Washington, D.C. – A leading think tank told the Senate Armed Services Committee Dec. 6 that the incoming Trump Administration should undertake an assessment of special operations forces as part of any new counterterrorism strategy. The incoming Trump administration will have the burden to ensure SOF is enveloped into the Pentagon structure appropriately with new authorities.
Shawn Brimley, executive vice president of the Center for a New American Security, made the remarks to SASC in his testimony during a hearing on emerging U.S. Defense and Worldwide Challenges.
“Over the past decade, SOF have been deployed at unprecedented rates, placing immense strain on the force,” Brimley said. “SOF cannot operate in large numbers for long periods without enabling support from conventional forces, which is the case with ongoing operations today.”
The assessment should focus upon a wide-range of issues affecting SOF, including personnel recruitment and retention, command and control, global readiness, and deployment posture, Brimley added.
SASC held the hearing on the same day that President Barack Obama delivered what is likely the final national security speech of his administration at Special Operations Command (SOCOM) headquarters at MacDill Air Force Base in Tampa, Florida.
Discussion at the hearing encompassed a wide-range of national security challenges, including the campaign to counter the Islamic State of Iraq and the Levant (ISIL), Syrian Civil War, as well as threats posed by Russia, China, and Iran.
Former Army Vice Chief of Staff calls for increased SOF resources in Afghanistan
At the hearing, John Keane, a former Army Vice Chief of Staff, called for increased use of counterterrorism SOF in Afghanistan as part of a new counterinsurgency strategy to roll back the Taliban.
Keane currently serves as the chairman of the board for the Institute for the Study of War, a Washington, D.C. – based think tank. SOF could provide much-needed enabling support, including intelligence, logistics, attack helicopters, and anti-improvised explosive device capabilities, among others, he said.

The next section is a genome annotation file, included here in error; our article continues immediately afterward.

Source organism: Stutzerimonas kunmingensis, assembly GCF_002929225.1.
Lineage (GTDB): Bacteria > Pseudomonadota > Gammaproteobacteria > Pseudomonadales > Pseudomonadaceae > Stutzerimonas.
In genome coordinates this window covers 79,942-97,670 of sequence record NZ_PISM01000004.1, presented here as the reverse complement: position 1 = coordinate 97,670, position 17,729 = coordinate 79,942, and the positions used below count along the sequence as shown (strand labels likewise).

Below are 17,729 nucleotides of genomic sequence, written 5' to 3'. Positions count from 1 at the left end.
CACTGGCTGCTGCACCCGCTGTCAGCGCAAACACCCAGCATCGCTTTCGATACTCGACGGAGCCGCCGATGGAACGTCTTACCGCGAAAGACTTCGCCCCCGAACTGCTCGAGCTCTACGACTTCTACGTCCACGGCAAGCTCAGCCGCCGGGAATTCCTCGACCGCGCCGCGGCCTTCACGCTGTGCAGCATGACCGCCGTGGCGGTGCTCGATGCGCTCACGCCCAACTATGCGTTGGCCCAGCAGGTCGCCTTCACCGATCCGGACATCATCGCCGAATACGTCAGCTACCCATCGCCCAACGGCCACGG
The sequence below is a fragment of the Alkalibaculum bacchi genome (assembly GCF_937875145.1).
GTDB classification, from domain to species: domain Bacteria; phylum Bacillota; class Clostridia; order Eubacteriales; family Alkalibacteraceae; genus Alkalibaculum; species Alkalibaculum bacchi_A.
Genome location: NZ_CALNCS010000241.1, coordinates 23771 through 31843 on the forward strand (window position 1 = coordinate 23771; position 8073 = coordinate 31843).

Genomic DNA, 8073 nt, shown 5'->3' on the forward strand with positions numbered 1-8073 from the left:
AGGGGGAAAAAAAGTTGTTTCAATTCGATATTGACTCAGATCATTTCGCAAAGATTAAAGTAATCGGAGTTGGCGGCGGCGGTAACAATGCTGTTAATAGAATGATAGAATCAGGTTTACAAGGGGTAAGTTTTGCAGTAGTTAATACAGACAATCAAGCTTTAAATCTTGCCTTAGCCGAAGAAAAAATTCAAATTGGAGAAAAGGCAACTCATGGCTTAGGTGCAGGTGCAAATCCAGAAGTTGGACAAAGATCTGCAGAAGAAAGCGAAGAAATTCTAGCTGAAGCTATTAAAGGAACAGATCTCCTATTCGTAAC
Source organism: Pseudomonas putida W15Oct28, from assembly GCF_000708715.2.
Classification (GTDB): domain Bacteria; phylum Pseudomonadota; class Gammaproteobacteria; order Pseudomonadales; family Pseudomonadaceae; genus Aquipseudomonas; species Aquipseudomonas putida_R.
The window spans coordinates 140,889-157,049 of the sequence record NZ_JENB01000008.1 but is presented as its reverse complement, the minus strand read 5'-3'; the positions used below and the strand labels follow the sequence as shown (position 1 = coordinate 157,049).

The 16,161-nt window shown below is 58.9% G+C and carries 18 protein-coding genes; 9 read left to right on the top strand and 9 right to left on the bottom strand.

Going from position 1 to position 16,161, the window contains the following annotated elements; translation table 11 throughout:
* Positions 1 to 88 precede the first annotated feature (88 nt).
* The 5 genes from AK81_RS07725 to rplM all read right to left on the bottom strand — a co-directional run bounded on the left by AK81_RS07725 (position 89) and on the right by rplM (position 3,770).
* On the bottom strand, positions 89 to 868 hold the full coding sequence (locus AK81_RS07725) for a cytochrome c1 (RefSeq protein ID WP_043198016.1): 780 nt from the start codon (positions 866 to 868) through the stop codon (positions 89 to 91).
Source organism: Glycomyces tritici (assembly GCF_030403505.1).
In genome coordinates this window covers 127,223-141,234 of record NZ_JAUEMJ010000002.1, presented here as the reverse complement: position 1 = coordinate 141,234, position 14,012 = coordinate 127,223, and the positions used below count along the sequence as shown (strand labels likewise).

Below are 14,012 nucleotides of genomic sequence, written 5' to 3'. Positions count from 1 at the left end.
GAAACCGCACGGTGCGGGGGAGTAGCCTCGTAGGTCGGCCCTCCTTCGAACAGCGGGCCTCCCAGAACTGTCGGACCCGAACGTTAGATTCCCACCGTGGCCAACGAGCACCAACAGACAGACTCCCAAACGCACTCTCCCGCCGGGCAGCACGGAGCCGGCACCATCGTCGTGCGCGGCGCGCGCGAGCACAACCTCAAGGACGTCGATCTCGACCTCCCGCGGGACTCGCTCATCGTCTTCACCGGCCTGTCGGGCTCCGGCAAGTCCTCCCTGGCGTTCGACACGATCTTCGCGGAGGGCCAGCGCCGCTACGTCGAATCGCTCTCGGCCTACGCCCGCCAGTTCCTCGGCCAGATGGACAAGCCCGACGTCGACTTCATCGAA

“What’s required is a new strategy with a commitment to force the elimination of sanctuaries in Pakistan and a commitment to provide to the [Afghan National Security Forces] the enablers they need to turn the momentum,” Keane said. “Without an on-the-ground assessment, I honestly cannot tell you if that is sufficient, how many additional troops are required to support those functions and for how long. I do know this, without the U.S. and Afghan resolve to win, we never will.”
Trump Administration will Need to hit the ground running
SASC held the hearing amid continuing news related to the presidential transition. Sen. John McCain (R-AZ), chairman of the committee, noted President Donald Trump will have little time to set new U.S. strategic priorities.
“[W]hen our next president is inaugurated just six weeks from now, he will look out on a world on fire and have several consequential strategic choices to make: how to address Russian or Chinese aggression; how to confront threats from North Korea; whether to alter our relationship with Iran; how to improve and quicken our campaign against ISIL; how to counter the instability radiating from Syria; how to ensure victory in the war in Afghanistan,” McCain said. “Our next president will not have the benefit of time and cautious deliberation to set a new strategic course for the nation. That work begins with a series of decisions that will present themselves immediately on Day One.”
Featured image courtesy of Vice News